With the Eastern region struggling the most at 42 per cent, poverty reduction is not happening across the country, Ms Barugh says.
Mr Augustus Nuwagaba, a senior economist who points the statistics to a decline in general economic activity says all efforts in place to reduce poverty have encountered challenges mainly emanating from organisation.
“Most of those interventions have not had significant impact. The Youth Livelihood Programme performance is very low; Operation Wealth Creation has faced tremendous challenges in distribution of say seeds. Seeds come late, farmers don’t find where to sell the produce and all this has combined into falling of incomes,” Mr Nuwagaba explains.
He notes that it is very difficult to attain middle income status now because Uganda should have had a persistent growth of about 7 per cent instead of the current 3 per cent. More so, population growth rate of 3 per cent per year is discounting all efforts.
Private Sector Foundation Uganda’s executive director Gideon Badagawa questions the country’s certainty on getting everyone to earn Shs3.5m every year when it is doing Shs2.7m even after rebasing the economy.
With an economy that has a tax-to-GDP ratio (ratio of tax collected compared to national gross domestic product) of 13 per cent, 60 per cent informal economy, 68 per cent of households not in the money economy and less than 40 per cent having bank accounts, Uganda has slim chances of attaining middle income, Mr Badagawa warns.
For now, poverty remains confined to common men like Mr Ssemwogerere who envisions a hopeless situation while the affluent and educated concern themselves with a middle income status.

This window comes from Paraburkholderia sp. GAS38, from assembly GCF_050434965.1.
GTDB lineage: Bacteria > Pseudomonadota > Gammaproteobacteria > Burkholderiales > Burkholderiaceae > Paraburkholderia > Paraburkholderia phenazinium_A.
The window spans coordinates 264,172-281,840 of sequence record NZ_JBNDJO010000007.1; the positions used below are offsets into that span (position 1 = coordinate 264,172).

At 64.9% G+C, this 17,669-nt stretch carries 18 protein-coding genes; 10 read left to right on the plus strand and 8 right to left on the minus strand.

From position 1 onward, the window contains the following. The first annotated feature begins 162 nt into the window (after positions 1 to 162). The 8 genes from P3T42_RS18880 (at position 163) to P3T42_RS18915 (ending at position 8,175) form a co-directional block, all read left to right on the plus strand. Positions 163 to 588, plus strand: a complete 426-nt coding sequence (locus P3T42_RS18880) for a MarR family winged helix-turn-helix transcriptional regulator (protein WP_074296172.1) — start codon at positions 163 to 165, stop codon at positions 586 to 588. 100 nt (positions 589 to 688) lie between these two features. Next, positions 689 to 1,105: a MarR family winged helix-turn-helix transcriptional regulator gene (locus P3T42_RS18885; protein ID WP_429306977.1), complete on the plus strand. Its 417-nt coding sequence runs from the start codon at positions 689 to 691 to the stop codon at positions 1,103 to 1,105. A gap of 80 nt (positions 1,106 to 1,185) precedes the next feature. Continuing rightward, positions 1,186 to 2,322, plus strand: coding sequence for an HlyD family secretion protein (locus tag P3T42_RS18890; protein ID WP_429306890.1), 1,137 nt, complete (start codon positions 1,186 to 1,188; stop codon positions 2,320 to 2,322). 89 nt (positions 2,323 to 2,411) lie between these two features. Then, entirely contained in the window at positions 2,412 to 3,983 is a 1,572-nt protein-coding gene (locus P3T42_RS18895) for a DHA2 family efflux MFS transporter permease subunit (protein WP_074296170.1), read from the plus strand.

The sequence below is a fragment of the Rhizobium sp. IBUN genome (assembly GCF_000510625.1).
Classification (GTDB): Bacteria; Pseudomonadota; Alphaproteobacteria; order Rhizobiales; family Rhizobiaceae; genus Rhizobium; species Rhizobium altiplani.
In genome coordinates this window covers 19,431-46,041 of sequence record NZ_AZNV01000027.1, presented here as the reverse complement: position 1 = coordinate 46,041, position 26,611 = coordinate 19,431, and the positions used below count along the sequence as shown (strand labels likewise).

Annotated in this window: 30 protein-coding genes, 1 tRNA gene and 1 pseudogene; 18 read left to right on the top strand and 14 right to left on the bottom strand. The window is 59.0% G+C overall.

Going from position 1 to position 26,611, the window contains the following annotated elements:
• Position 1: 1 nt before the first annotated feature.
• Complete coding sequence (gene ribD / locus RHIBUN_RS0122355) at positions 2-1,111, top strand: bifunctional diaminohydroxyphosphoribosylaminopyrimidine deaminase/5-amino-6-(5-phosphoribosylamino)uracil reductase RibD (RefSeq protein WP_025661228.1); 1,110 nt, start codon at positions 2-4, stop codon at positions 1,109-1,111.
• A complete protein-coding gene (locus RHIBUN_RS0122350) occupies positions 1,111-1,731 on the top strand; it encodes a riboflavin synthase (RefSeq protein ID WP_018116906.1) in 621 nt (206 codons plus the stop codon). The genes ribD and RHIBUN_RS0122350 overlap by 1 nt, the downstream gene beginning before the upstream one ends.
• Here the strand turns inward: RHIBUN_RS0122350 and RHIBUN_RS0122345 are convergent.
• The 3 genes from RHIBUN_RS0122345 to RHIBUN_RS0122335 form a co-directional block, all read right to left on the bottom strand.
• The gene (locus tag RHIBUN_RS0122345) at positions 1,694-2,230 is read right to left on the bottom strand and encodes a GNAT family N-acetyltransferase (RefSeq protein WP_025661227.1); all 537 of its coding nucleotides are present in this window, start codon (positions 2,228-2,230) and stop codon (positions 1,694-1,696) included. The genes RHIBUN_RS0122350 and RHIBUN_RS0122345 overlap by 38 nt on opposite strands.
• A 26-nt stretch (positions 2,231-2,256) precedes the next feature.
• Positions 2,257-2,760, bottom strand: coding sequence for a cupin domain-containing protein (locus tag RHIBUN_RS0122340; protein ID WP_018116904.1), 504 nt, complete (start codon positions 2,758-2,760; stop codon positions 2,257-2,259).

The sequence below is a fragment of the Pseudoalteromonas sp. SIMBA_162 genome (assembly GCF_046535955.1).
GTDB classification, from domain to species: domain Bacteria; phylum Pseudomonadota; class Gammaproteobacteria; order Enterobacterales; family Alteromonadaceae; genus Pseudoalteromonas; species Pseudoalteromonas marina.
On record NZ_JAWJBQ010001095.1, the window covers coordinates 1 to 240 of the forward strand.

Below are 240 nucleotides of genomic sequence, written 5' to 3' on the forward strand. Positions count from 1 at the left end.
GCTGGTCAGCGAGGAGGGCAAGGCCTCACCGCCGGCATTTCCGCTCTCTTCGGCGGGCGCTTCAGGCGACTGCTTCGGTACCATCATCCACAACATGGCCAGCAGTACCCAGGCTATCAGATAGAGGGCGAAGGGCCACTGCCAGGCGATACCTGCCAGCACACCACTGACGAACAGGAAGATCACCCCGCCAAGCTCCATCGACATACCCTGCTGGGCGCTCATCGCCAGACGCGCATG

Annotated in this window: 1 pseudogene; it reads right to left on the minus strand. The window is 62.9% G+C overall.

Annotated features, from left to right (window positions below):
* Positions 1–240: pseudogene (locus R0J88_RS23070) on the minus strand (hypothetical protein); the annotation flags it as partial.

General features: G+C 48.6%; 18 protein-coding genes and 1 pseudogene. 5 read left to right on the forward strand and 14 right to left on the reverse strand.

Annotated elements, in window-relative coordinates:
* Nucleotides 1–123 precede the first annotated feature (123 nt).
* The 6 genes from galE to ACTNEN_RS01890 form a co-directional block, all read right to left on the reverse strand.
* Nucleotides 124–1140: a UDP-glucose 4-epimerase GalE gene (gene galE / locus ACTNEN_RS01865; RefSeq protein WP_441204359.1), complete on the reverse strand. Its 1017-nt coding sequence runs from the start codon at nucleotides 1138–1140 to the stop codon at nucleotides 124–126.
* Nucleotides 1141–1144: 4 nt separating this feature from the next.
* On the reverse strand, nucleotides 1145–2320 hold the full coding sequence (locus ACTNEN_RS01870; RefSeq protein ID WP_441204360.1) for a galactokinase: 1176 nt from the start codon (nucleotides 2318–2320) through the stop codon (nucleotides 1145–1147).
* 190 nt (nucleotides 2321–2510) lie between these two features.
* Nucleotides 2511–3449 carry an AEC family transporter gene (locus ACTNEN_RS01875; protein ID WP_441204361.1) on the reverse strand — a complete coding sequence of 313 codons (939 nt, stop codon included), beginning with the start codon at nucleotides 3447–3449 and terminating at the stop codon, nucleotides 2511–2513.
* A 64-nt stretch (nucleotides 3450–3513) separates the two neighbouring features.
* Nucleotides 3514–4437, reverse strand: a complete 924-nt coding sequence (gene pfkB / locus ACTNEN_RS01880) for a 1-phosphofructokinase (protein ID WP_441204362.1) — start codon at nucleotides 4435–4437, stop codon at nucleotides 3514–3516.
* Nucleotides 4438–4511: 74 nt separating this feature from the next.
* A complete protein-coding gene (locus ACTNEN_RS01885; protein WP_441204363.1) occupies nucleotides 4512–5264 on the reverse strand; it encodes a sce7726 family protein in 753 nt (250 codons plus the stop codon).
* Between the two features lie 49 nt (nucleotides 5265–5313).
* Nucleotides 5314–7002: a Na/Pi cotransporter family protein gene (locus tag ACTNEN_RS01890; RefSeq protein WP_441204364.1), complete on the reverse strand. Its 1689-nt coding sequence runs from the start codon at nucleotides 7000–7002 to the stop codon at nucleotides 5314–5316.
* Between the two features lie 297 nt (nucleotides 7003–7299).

“No one can save you from this poverty,” Mr Ssemwogerere says as he wraps up his handkerchiefs at the sight of a KCCA law enforcer.
“Government cannot help us. I will not lie to you. You have to sacrifice, cut your budget by a half. If you have been using Shs10,000 a day, it should reduce to Shs5,000,” he says.
Per capita income growth is behind target and Ms Barugh says Uganda needs per capita growth of 8 per cent per annum between now and 2020, which is a challenging target.
Mr Badagawa says Uganda has to revise its targets or do something magically to get into the middle income bracket.
He says: “We need to revise our targets and give ourselves 10 more years to get into the lower middle income because Uganda has since human history until now done $700 (Shs2.5m). You cannot in two years have added another $400 (Shs1.5m). This is wishful thinking.”
Uganda needs to invest more in human capital as the 8 per cent growth is impossible with an unskilled population.
“If we are going to have productivity, we have to ensure that the people we are taking to school gain vocational education as an integrated part of the formal schooling. Everyone must have something productive they are doing and innovation is critically important,” he says.
Mr Mugerwa believes action on poverty will involve strengthening implementation, effectiveness and efficiency of public service mechanisms.
“The funds we have in the national budget could deliver better services if properly utilised but we have a problem where funds are spent where they should not be spent and even where they are spent, they are spent inefficiently. We are slow in decision making which makes projects very expensive and a project which would have been implemented in three months is done in five years,” Mr Mugerwa says.
About 80 per cent of Ugandan derive livelihood from agriculture but the sector is performing miserably due to lack of agricultural education, Ms Victoria Sekitoleko, the founding chairperson Uganda Agribusiness Alliance says.
“Uganda is an agricultural country. If we are going to skill the 70 per cent, we should not be put in the same group with engineers so please skill us where we are needed and it should start in nursery school,” she says.
Ms Sekitoleko wants inclusive alternative financial solutions for farmers to expand agricultural credit.
Increasing productivity in a sector where more than 70 per cent of Ugandans are stuck will be a tough task. Mr Nuwagaba says people should get affordable credit, government must increase access to land, access to affordable agricultural inputs and change people’s mind sets.
Investment in irrigation infrastructure will be a quicker win.
“You can do some quick wins by working on drought; making sure food production is high and controlling it through irrigation. Then creation of markets so that what you produce, you can sell and producing it at a lower cost through low interest rates,” he says.
Mr Nuwagaba believes if the above actions are taken, Uganda can reduce her poverty from that 27 per cent to 10 per cent.”